Record at the end of October: 5-5-2

Record at the end of November: 11-11-3

As of this writing, the Lightning found themselves on the outside looking in at the playoff picture. It all stands as a pretty tough thing for the reigning Eastern Conference champs to swallow.

The uncomfortable-yet-vital question is: can the Lightning break out of this funk?

Looking at their schedule, it won’t be easy, at least not right away.

They crawl through California during a three-game road trip to start December, and they also face six of eight on the road from Dec. 2 – 18.

The Lightning soak up home dates to finish 2015 after that, but what damage will be done by then?

Frankly, the Bolts will need to dig deep to break this pattern. If nothing else, they’ve fought with their backs against the wall before.

Dubinsky won’t change, and he won’t go easy on Crosby


Sometimes a suspension will shame a player, or at least inspire him to change the way he plays.

That apparently won’t happen regarding Brandon Dubinsky‘s one-game timeout session for cross-checking Sidney Crosby.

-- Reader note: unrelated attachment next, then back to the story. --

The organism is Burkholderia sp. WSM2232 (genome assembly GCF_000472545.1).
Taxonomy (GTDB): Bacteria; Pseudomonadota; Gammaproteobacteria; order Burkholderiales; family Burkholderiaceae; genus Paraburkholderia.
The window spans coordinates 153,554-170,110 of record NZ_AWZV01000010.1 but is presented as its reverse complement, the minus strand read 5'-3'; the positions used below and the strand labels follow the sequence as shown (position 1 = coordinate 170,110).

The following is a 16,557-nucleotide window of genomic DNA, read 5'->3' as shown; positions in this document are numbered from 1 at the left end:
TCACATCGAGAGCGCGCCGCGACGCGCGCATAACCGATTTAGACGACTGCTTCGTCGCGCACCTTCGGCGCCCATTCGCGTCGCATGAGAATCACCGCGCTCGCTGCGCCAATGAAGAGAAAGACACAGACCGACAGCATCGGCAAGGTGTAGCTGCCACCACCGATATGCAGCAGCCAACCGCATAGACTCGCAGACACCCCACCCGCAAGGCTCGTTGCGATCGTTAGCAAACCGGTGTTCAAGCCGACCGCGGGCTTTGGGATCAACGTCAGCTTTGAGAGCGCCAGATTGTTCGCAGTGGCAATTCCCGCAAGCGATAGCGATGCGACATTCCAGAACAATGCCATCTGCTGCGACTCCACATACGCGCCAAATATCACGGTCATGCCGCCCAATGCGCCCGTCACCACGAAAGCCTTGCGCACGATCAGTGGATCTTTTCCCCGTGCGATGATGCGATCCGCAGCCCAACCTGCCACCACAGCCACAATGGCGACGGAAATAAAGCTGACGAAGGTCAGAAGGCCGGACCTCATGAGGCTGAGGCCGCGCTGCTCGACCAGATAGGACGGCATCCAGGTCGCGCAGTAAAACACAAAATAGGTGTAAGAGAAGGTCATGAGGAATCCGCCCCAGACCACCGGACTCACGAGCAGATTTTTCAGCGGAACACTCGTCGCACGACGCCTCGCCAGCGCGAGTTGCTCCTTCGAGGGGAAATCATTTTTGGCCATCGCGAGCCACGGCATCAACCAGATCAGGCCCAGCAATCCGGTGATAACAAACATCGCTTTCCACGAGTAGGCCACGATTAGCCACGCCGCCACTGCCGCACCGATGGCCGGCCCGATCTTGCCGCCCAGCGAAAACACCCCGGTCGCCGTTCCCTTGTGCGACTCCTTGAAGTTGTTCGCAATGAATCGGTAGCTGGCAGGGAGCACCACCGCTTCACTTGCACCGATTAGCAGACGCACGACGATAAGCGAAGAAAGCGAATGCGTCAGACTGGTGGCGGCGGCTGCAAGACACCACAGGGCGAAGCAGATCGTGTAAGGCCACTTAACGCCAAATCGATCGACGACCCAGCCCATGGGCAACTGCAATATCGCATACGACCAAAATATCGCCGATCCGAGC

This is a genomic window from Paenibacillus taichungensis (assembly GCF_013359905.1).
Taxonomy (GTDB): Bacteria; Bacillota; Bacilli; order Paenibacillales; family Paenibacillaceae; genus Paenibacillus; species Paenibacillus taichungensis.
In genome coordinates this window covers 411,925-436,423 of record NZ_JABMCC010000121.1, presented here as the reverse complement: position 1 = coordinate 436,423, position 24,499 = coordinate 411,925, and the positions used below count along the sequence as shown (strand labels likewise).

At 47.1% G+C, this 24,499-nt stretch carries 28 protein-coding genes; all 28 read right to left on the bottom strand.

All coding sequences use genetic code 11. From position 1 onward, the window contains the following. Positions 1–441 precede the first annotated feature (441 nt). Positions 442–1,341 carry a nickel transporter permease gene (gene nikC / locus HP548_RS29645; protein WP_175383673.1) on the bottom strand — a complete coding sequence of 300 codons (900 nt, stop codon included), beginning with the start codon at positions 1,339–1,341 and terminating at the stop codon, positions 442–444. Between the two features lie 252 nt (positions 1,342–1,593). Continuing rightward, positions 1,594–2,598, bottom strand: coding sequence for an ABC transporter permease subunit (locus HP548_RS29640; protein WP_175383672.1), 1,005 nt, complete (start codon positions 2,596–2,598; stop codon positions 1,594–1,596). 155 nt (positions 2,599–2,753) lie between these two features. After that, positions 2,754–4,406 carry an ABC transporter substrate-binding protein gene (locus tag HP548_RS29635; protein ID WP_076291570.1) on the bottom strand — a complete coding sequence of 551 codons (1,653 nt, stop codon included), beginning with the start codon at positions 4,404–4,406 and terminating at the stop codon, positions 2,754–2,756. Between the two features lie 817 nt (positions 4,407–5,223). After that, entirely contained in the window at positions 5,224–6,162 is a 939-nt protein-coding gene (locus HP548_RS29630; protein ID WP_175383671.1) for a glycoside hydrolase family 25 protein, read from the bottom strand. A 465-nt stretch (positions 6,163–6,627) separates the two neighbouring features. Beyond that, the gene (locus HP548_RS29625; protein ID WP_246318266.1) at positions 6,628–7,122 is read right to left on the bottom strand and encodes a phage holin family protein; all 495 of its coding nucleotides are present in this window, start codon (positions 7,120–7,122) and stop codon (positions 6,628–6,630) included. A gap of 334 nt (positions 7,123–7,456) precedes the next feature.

Dubinsky told Aaron Portzline of the Columbus Dispatch that he won’t alter his style, whether it’s against Crosby or someone else.

“Nope,” Dubinsky said. “You know, I’ve played the same way my whole career and I’m not going to change. The next time I have an opportunity to play (Crosby), I’m going to play him hard.”

In case you’re wondering, that next opportunity comes on Dec. 21 in Pittsburgh, assuming that both players are healthy and not suspended.

One can understand Dubinsky’s perspective, although such honesty would be that much more interesting if there’s another incident with Crosby. His initial reaction to the hit was interestingly candid, admitting that his “stick rode up” on his adversary.

Would that stance – which, from a harsher view, might seem flippant to Dubinsky’s critics – open the door for a bigger future bit of a discipline?

Maybe, maybe not … but at least his comments aren’t as inflammatory as what John Tortorella said (at least on the record).

Bad news for Boedker: Coyotes won’t face Sens again in 2015-16


Sorry Mikkel Boedker, you won’t get to face the Ottawa Senators again this season.

OK, it could happen if the speedster is traded from the Arizona Coyotes. He could also face the Senators in the unlikely instance that the two teams fight it out in the 2016 Stanley Cup Final.

Beyond those two possibilities, Saturday night was it, and Boedker must have been licking his chops much like an actual coyote.

For the second straight game, Boedker managed a hat trick against the Senators, helping Arizona beat Ottawa 4-3 last night. His third tally stood as the game-winner in a 4-3 victory.

You can watch all three goals in the video above.

It’s oddly fitting that Boedker has three goals this season … against teams not named the Ottawa Senators.